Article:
“The complexity, the passion, the struggle—it's all here," says independent curator and author Jane Livingston, who edited the catalogue with Andrea Liguori, Managing Director of the Richard Diebenkorn Foundation. “He was brilliant and wanted to be understood,” she adds, remarking that Diebenkorn’s handwritten studio notes made between the 1950s and 1970s and reproduced in their original form will provide new information about his approach to artmaking. In addition to a bibliography and list of exhibitions, the catalogue contains a richly illustrated chronology by Daisy Murray Holman that features the voices of the artist; his wife Phyllis Diebenkorn (d. 2015);
and many others, much of which is previously unpublished.

For specialists and enthusiasts alike, the catalogue features essays by scholars of Richard Diebenkorn: art historian, curator and former Director of the San Francisco Museum of Modern Art Gerald Nordland, author of Richard Diebenkorn (Rizzoli, 1987) who writes about the early years; museum professional, curator and scholar Steven Nash, co-organizer of Richard Diebenkorn: The Berkeley Years, 1953–1966 (2013) at the de Young Museum in San Francisco, who writes about the artist’s representational work; Chief Curator Emeritus of Painting and Sculpture at The Museum of Modern Art John Elderfield, who organized The Drawings of Richard Diebenkorn (1989) and writes about the Ocean Park paintings; and former Curator of Modern Prints and Drawings at the National Gallery of Art Ruth E. Fine, who writes in the catalogue about the artist’s drawings.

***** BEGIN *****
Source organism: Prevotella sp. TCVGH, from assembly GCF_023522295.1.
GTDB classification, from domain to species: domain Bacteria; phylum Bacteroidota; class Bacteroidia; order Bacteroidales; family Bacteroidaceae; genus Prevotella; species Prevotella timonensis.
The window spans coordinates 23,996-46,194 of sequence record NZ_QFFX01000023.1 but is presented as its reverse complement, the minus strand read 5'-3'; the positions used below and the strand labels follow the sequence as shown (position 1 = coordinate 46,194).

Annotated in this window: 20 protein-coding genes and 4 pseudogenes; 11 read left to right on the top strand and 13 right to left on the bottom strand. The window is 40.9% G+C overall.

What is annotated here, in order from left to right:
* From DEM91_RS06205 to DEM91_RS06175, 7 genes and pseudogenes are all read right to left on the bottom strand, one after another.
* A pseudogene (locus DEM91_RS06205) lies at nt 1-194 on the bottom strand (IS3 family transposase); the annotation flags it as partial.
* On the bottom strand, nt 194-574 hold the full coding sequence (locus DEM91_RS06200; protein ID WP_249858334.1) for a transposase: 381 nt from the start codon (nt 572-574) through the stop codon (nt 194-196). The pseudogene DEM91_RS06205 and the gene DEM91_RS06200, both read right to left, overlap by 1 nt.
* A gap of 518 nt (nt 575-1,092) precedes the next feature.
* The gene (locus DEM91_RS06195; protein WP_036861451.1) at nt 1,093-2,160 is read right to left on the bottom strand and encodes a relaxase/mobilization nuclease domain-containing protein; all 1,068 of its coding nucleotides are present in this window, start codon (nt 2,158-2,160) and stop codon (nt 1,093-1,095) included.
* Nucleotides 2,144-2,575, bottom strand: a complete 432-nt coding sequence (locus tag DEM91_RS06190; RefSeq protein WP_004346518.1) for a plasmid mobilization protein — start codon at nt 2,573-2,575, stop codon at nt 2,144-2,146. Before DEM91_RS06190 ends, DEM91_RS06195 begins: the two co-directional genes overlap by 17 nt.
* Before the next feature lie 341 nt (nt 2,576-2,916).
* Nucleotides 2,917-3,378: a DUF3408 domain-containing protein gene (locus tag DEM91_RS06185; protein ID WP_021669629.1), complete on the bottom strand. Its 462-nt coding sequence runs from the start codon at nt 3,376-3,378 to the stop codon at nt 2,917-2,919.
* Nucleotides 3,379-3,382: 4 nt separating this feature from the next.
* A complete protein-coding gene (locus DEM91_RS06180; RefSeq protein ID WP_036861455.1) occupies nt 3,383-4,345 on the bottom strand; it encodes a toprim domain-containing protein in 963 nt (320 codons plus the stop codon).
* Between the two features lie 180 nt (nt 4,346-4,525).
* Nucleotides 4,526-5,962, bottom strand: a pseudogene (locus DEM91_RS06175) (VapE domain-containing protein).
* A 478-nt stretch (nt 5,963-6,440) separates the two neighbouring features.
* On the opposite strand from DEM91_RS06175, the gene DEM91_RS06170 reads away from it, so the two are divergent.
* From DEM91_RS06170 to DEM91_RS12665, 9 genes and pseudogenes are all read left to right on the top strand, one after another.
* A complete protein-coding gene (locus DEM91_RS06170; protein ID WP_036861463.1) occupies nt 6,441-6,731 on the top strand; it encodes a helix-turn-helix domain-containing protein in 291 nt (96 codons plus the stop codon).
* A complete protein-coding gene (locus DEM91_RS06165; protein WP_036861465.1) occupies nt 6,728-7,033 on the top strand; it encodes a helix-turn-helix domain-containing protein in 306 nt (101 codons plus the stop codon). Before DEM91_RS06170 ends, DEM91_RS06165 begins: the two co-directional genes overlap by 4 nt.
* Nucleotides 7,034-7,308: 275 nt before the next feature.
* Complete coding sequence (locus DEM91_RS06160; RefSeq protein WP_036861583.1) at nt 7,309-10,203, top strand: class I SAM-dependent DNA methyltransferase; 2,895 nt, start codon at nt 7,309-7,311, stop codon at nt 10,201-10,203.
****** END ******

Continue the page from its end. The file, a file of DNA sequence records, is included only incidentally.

Adds Ms. Livingston: "We were stunned by how monumental his output had been. The majority of the works Diebenkorn produced—well over half—never left the artist’s possession.” She asserts that many of these drawings and paintings on paper, never before reproduced or seen, are "heartbreakingly beautiful, completely fresh, exciting and important, among the best things he ever made” and “will be a revelation to even the most knowledgeable Diebenkorn aficionado.”

The artist's widow inspired a fresh editorial approach that departs from other catalogues raisonnés and, says Ms. Livingston, sets a new standard. "Phyllis [Diebenkorn] wanted viewers to have that experience of reading a book—looking at beautiful pages and stumbling upon the works." To that end, brief essays by Ms. Livingston are embedded among the works in Volumes Two, Three and Four, illuminating the circumstances of his life at different times and discussing aspects of his work as it evolves. And, she says: “Every Ocean Park painting and most of the other major paintings are reproduced one to a page."

The catalogue raisonné was printed at Trifolio Press in Verona, Italy, using their proprietary color technology, which provides a range and depth of color that has not been possible until now. It has been produced in association with the Fine Arts Museums of San Francisco.

Ms. Livingston organized the highly acclaimed retrospective The Art of Richard Diebenkorn (1997) at the Whitney Museum of American Art and authored the accompanying exhibition catalogue. The author of many books on painting, sculpture and photography, she served as Curator of 20th-century Art at the Los Angeles County Museum of Art and Associate Director and Chief Curator of the Corcoran Gallery of Art in Washington, D.C.